Regeneration schemes mask irreversible decline, says study

6 Jan 00
Many so-called regeneration projects are, in effect, schemes to help manage the irreversible decline of neighbourhoods caused by low demand for social housing, according a study commissioned by the Housing Corporation.

07 January 2000

However, some social landlords are unwilling to admit that the fall in demand is anything more than a 'blip' and try to tackle the problem using 'firefighting' measures rather than examining the underlying causes.

Researchers from Sheffield Hallam University studied 18 local authorities and housing associations – mostly in the Midlands and the North.

Dr David Robinson, one of three researchers, said landlords must look at the future of whole neighbourhoods rather than focusing on the number of properties standing empty. 'Rather than being concerned about rental income, they should be more interested in securing future investment so that they don't throw good money after bad,' he said.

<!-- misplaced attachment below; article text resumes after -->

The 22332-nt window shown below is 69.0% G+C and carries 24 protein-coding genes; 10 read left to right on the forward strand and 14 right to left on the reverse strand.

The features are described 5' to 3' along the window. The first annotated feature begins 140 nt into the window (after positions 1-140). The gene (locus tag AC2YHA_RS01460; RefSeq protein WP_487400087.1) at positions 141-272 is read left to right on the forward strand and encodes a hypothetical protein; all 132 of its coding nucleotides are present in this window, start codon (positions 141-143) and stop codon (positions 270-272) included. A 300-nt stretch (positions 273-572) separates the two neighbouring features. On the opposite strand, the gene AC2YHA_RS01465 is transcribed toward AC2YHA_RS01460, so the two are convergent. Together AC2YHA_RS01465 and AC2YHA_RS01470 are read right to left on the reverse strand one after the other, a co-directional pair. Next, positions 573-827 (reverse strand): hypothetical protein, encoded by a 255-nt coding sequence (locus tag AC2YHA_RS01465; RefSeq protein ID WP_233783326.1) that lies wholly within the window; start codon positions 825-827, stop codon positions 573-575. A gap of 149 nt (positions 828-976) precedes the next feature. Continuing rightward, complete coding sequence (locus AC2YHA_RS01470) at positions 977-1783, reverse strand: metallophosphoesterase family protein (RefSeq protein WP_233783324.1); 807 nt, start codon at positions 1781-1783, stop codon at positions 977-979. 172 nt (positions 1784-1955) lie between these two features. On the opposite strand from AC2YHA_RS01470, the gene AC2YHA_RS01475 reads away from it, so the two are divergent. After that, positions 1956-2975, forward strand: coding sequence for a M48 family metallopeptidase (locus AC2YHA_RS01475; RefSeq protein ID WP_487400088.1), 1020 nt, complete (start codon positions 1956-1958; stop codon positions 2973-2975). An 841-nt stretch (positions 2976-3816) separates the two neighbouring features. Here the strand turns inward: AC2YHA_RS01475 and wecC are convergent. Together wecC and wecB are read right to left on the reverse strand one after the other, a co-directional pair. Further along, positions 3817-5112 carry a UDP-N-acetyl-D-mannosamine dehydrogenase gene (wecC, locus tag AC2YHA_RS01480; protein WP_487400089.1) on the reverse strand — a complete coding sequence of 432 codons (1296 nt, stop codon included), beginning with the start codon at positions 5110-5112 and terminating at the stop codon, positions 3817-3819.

The report, Changing Demand, Changing Neighbourhoods: The Response of Social Landlords, published on January 5, criticises regulators for penalising landlords with large numbers of empty houses or with a high turnover of tenants.


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